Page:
All branches closed for Memorial Day, May 25
Authors Respond to Growing Young Adult Market
This is the golden age of young adult literature. Or, to put it another way, young adults have never had it so good.
A generation ago, reading choices were limited to Judy Blume, Beverly Cleary and a few others, together with a selection of classic novels old-school teachers considered safe for young and impressionable minds. The target audience was young adults approximately 12 to 18.
Those days are gone. Authors now write for a group including ages from 10 to 25. These authors meet their audience where they are at, living in a world where they deal with important choices daily, including decisions concerning sexuality and drugs and discussion of big topics such as the environment, religious conflict and the changing world.
Teenreads.com has put together an Ultimate Teen Reading List with more than 300 titles of books compilers describe as “perfect choices for reading and discussing.” Some, like George Orwell’s “1984” and J.D. Salinger’s “The Catcher in the Rye” are classic, but many more are titles culled from the growing wave of recent books aimed at the young adult reader.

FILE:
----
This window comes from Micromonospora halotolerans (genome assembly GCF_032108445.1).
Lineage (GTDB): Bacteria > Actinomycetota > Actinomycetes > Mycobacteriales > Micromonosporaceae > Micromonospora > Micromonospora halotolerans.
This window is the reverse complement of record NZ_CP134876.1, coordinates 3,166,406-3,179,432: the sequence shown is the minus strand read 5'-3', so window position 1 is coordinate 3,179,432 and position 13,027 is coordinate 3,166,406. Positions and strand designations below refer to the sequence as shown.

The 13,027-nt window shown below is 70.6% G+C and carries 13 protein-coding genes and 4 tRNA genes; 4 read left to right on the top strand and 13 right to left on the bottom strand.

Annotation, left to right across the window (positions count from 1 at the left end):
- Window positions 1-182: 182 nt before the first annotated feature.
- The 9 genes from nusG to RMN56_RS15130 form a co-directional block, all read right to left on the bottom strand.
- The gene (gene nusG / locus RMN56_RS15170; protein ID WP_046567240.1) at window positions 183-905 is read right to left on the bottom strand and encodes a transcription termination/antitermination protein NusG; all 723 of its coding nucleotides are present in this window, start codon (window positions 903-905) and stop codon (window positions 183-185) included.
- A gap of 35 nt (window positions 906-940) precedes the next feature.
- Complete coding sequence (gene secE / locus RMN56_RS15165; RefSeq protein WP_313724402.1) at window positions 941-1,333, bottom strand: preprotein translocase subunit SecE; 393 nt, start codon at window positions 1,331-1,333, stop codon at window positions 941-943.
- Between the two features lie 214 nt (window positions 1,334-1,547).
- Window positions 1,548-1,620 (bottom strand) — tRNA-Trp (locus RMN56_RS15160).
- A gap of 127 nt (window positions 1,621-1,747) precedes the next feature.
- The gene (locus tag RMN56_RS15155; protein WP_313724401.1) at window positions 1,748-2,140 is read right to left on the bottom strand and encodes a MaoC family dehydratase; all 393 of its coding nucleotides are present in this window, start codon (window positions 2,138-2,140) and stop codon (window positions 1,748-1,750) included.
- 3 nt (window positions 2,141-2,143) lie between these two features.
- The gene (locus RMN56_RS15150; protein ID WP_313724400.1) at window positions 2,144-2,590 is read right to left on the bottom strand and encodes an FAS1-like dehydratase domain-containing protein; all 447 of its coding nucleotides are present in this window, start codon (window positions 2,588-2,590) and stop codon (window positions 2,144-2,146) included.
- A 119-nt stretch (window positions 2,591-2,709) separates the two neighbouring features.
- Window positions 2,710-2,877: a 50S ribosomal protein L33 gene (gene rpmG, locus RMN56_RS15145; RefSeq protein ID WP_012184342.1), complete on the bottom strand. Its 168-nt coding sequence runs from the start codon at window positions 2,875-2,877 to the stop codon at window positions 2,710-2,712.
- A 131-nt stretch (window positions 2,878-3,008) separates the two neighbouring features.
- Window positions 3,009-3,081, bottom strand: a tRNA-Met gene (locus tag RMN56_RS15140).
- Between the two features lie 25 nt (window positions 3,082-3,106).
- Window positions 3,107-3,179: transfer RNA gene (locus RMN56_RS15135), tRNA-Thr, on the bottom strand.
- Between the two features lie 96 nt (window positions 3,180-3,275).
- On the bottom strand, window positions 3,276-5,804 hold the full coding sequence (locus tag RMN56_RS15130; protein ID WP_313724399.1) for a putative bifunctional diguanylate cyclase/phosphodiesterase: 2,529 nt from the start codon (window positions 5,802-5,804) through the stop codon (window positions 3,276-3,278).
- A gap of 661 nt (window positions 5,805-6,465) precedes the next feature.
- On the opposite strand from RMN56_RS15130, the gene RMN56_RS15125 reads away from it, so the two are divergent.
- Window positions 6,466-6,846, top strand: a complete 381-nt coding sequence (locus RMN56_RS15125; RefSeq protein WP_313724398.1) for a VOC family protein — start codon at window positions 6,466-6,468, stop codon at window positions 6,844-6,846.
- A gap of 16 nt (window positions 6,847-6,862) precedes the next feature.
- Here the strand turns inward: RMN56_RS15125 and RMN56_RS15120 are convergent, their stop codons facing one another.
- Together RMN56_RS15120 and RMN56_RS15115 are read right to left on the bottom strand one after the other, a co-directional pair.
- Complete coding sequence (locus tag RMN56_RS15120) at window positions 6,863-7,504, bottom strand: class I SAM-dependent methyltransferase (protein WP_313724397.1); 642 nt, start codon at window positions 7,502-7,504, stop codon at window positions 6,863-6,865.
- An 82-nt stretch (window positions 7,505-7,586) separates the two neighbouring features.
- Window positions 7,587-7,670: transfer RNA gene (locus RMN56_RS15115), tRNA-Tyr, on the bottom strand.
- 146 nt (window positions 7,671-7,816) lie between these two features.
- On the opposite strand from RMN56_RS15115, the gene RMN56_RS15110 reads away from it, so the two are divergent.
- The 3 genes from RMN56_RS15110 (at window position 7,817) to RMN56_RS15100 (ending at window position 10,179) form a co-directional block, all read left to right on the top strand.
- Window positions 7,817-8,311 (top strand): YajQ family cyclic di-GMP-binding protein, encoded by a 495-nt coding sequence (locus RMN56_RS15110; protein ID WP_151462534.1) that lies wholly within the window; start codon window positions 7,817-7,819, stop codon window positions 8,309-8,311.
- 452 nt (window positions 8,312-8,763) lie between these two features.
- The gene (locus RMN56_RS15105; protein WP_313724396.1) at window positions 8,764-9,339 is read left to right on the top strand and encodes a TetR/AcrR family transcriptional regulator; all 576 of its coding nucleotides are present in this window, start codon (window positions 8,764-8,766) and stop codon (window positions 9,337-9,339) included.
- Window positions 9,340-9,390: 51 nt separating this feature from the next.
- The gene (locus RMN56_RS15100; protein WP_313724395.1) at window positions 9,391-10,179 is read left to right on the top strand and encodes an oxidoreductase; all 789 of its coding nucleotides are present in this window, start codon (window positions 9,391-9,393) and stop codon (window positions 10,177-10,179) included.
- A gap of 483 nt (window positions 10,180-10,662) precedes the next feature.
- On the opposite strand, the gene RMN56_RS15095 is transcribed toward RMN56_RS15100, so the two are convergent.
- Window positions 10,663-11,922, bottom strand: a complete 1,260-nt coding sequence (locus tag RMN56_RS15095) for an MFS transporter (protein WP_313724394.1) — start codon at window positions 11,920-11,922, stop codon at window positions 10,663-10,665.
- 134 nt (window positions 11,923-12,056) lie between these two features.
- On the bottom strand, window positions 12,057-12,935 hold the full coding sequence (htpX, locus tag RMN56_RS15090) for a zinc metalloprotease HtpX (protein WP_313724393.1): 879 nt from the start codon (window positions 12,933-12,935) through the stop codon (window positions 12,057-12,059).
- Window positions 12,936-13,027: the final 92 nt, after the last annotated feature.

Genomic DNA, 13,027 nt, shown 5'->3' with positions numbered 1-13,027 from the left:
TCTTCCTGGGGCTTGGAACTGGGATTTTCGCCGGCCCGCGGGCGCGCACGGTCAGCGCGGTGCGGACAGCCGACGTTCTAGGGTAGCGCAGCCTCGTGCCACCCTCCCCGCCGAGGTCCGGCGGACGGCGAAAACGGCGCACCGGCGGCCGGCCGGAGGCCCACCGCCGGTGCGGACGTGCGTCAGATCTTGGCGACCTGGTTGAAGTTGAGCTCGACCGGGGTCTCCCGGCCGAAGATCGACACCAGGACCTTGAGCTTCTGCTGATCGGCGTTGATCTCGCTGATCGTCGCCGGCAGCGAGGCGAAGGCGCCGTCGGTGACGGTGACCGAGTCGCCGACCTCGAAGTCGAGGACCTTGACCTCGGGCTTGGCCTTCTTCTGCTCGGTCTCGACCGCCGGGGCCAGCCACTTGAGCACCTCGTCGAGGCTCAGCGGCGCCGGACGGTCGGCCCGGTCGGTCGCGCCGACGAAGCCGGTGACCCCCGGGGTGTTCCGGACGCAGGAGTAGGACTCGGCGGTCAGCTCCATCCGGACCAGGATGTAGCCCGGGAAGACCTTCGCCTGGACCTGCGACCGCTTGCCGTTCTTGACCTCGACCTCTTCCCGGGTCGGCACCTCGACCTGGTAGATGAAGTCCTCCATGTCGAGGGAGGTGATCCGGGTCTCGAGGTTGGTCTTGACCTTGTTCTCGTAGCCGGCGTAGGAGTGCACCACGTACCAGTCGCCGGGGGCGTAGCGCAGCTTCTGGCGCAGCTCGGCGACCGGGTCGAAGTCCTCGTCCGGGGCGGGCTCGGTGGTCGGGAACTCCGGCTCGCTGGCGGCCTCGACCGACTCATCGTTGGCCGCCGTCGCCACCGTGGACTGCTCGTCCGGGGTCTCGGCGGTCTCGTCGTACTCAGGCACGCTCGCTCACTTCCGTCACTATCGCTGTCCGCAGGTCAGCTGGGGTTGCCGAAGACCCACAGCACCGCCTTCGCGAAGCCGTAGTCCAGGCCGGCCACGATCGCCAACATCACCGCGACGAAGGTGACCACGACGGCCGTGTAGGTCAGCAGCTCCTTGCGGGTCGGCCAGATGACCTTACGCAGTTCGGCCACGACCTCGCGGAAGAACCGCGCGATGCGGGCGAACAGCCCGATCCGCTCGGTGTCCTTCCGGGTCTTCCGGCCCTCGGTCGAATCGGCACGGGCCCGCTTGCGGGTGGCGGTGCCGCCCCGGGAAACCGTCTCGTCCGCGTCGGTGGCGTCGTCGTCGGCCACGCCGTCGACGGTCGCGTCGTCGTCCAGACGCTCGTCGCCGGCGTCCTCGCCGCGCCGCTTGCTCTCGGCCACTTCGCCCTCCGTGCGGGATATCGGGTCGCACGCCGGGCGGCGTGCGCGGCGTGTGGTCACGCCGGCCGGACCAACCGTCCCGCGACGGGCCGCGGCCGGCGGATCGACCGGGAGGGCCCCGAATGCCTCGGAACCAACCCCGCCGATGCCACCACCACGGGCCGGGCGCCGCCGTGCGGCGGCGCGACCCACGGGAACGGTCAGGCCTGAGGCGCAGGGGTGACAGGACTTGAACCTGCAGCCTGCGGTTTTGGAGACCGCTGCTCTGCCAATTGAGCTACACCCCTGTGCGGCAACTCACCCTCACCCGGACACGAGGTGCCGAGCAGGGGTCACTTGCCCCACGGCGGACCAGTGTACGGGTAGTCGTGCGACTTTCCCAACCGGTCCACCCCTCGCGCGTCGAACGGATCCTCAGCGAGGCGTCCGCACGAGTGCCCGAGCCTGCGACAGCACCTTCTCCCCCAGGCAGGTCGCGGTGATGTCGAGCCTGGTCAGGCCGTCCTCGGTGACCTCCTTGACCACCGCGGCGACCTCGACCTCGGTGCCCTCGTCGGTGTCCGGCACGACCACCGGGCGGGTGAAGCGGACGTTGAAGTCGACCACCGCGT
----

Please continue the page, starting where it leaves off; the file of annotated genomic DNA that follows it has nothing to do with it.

Great River Regional Library (GRRL) has a Teen Fiction list in its New, Best & Fun listings available at the library catalog page, to help you find teen books newly arrived at the library.
And for those with a serious or professional interest in teen reading, the Young Adult Library Services Association just launched a Journal of Research on Libraries and Young Adults. The first issue of this online journal includes scholarly articles on engaging youth of color in the library, sexuality in teen literature, and part 1, introduction and methodology, of “A study of differences in interest and comprehension based on reading modalities.”
If you are a young adult reader, use library resources and talk to library staff to find your next great book to read.